By Josh Smith
SEOUL (Reuters) – As two typhoons hammered North Korea within a week of each other, state media broadcasts looked unusually reminiscent of international TV coverage, with correspondents standing knee-deep in floodwaters to provide rare, nearly real-time reports.
Thursday’s broadcasts were the latest example of a national propaganda machine that is slowly evolving in the face of more competition from international media that seep into the isolated country, analysts said.
In unprecedented overnight broadcasts, correspondents and anchors were shown at locations around the country, shouting the latest developments while being lashed with wind and rain.
The format offered seemingly unscripted moments rarely seen on the state-controlled Korean Central Television, including one rain-drenched reporter brushing off attempts by a man trying to hand him an umbrella in the middle of a report.
“It’s surprisingly fast and honest public service reporting from KCTV unlike anything we’ve seen before,” said Martyn Williams (NYSE:), a researcher at 38 North, a U.S.-based think-tank that monitors North Korea.
The coverage is almost certainly part of a top-down response to leader Kim Jong Un’s recent call last week for more efforts to prevent damage from the typhoons, Williams added.
“The layers of censorship and approval needed are too complex to do this without pretty high-up approval,” he said.
The coverage reflects Kim’s policy of greater transparency and resolving issues head-on, rather than trying to hide them, said Rachel Minyoung Lee, a former North Korea open source intelligence analyst in the U.S. government.
“Damage from natural disasters has always been a highly sensitive topic for North Korean state media, and showing near-real-time news reports from flood sites on state TV was unthinkable,” she said.
Since the early days of Kim’s rule, North Korean TV has experimented with various stylistic and formatting changes, ranging from bringing in a younger generation of TV news anchors, to showing more graphics during newscasts, to emulating South Korean entertainment shows, Lee said.
“Kim Jong Un seems to have realized early on that KCTV needed to keep up with the times to compete with the influx of South Korean and foreign media and entertainment content, and that explains KCTV modernization efforts,” she said.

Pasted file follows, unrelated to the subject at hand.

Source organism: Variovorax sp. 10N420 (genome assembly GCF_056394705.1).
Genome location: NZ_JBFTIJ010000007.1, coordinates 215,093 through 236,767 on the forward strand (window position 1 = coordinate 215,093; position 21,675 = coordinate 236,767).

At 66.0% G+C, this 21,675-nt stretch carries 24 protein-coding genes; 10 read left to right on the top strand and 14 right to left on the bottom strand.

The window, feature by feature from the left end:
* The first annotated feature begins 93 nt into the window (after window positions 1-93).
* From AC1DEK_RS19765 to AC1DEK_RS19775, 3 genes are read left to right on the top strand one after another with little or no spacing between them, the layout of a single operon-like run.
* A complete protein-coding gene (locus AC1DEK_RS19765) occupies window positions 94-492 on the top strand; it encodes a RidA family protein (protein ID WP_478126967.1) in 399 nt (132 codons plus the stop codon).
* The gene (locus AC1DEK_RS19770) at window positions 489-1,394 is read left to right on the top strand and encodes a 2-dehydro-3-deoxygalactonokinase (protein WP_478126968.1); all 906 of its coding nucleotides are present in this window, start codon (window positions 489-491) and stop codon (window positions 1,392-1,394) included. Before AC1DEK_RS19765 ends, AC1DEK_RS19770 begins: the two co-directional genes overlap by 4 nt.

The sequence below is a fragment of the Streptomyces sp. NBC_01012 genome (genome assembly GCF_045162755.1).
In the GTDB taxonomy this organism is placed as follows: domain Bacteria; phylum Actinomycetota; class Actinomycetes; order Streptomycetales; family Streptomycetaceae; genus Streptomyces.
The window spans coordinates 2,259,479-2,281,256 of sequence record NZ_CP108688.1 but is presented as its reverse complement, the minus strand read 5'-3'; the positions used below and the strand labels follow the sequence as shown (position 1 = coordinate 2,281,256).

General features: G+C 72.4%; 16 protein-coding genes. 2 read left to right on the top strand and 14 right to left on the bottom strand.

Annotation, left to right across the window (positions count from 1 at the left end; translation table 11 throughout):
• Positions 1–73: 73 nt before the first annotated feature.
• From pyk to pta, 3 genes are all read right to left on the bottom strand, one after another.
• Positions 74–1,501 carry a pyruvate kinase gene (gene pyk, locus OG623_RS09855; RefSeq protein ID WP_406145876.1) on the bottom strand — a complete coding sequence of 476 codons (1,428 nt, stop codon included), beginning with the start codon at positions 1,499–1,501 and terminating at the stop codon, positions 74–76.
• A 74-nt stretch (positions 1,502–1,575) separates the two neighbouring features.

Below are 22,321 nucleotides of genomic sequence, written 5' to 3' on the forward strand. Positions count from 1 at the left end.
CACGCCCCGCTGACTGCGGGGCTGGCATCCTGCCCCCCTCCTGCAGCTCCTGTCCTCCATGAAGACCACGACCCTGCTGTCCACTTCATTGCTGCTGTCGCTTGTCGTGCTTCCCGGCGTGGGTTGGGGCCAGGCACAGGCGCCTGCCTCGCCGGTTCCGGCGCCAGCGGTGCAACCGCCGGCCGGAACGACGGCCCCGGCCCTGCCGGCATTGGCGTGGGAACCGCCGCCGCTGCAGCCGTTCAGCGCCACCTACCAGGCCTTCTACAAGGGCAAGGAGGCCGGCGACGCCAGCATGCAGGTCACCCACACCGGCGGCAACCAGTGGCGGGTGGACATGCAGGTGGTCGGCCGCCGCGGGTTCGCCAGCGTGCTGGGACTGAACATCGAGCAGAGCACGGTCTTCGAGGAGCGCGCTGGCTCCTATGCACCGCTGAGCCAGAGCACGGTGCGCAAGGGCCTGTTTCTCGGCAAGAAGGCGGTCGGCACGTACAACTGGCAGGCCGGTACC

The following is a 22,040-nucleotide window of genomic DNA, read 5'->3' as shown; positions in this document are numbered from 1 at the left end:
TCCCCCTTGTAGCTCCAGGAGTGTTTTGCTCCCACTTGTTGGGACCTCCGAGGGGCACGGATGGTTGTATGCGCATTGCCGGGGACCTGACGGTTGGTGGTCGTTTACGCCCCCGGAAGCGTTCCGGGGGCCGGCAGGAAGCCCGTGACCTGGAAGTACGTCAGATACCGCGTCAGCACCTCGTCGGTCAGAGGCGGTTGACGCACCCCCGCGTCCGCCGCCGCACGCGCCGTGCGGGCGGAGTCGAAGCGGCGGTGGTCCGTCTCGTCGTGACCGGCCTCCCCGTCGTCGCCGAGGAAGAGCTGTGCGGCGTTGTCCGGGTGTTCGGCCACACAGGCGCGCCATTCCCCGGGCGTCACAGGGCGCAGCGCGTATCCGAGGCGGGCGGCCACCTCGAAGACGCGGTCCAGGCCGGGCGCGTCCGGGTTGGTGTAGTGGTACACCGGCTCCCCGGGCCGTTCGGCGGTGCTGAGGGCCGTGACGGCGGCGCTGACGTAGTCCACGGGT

A MESSAGE FOR THE WORLD
In recent years, North Korea has dabbled in online media aimed at a more global audience as well.
Among them are a Twitter account with the handle @ColdNoodleFan – a nod to one of North Korea’s most famous dishes – which described itself as “Anti-war, peace advocate and unbiased news” on North Korea.
According to Colin Zwirko, a reporter at Seoul-based NK News, which specializes in North Korea, the account appears to be linked to the North Korean state-run Sogwang media group, sometimes even publishing content before it appears on official outlets.
@ColdNoodleFan – which was recently suspended by Twitter for unspecified reasons and currently displays a message by the platform warning that the account has shown “some unusual activity” – has nearly 9,000 followers, while following zero other accounts.
An English-language YouTube channel called “Echo of Hope” has gained nearly 29,000 subscribers and more than 1.5 million views with videos of “daily life” in North Korea.
Among the channel’s most popular videos are clips about a pizza restaurant in Pyongyang and smiling people at an amusement park, as well as videos about the coronavirus situation and recent floods.
A series of videos, including some under the title “What’s Up, Pyongyang?”, feature an English-speaking young woman identified as “Un A” touring various spot in the city.
In recent months, “Echo of Hope” has quietly been removing old-style videos of North Korea’s former leaders, focusing instead on the newer videos that gather many more viewers, Williams found.
And North Korea’s Chinese-language efforts appear to be even more successful, with 533,000 followers on Weibo (NASDAQ:), according to Williams.
“The goals of these initiatives seem to be to saturate social media with some positive messages on North Korea, or at least make people skeptical about what they read about North Korea elsewhere,” Zwirko said.